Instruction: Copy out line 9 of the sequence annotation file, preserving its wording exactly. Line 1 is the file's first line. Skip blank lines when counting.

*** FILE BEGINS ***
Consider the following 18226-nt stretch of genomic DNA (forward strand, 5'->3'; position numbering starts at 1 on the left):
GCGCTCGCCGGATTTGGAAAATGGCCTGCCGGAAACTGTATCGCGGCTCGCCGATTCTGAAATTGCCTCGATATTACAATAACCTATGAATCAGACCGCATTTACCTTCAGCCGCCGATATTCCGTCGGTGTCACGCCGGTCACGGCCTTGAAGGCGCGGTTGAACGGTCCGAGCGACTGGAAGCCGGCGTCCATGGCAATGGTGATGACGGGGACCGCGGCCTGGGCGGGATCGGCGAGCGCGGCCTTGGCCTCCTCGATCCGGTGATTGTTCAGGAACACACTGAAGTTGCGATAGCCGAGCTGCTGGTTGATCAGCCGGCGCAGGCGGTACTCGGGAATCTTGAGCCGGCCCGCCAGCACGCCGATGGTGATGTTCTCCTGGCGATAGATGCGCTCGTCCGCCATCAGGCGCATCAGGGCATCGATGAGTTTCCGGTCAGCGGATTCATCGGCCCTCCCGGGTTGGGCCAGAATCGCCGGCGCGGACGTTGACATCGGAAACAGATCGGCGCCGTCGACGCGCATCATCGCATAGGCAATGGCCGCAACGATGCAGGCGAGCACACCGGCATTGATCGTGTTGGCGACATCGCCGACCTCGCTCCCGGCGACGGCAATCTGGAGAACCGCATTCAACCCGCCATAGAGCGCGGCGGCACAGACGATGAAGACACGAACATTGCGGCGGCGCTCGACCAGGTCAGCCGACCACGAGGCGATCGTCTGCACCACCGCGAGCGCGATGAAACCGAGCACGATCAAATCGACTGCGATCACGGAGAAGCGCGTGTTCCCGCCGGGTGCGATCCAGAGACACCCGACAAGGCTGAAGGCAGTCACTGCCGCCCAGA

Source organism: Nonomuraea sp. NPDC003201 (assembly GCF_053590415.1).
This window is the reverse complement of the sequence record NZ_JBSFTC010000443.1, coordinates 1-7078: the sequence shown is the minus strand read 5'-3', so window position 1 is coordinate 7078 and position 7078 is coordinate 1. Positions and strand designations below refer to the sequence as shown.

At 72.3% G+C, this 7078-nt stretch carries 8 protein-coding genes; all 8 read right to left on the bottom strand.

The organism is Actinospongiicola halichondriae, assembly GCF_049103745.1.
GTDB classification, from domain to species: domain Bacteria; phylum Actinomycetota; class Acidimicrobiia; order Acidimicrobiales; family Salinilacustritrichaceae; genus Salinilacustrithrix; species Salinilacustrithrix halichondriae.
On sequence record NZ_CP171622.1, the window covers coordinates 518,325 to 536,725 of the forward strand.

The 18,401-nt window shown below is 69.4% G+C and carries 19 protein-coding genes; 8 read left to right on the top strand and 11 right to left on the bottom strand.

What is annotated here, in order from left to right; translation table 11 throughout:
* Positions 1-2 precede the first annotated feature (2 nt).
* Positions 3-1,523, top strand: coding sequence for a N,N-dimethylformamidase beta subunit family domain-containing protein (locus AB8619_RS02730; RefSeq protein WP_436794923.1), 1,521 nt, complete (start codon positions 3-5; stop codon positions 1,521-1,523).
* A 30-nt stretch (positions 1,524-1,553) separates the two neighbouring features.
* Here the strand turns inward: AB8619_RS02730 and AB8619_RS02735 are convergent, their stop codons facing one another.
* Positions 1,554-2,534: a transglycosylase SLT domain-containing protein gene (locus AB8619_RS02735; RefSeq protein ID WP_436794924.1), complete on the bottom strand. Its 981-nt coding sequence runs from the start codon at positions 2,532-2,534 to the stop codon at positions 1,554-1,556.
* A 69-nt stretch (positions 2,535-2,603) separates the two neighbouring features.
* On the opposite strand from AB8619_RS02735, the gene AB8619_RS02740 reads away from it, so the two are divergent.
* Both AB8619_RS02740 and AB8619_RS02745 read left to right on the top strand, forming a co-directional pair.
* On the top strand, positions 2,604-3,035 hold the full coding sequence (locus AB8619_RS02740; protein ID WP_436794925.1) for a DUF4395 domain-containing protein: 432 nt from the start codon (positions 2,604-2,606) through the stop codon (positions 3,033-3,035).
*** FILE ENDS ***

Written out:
The 18,401-nt window shown below is 69.4% G+C and carries 19 protein-coding genes; 8 read left to right on the top strand and 11 right to left on the bottom strand.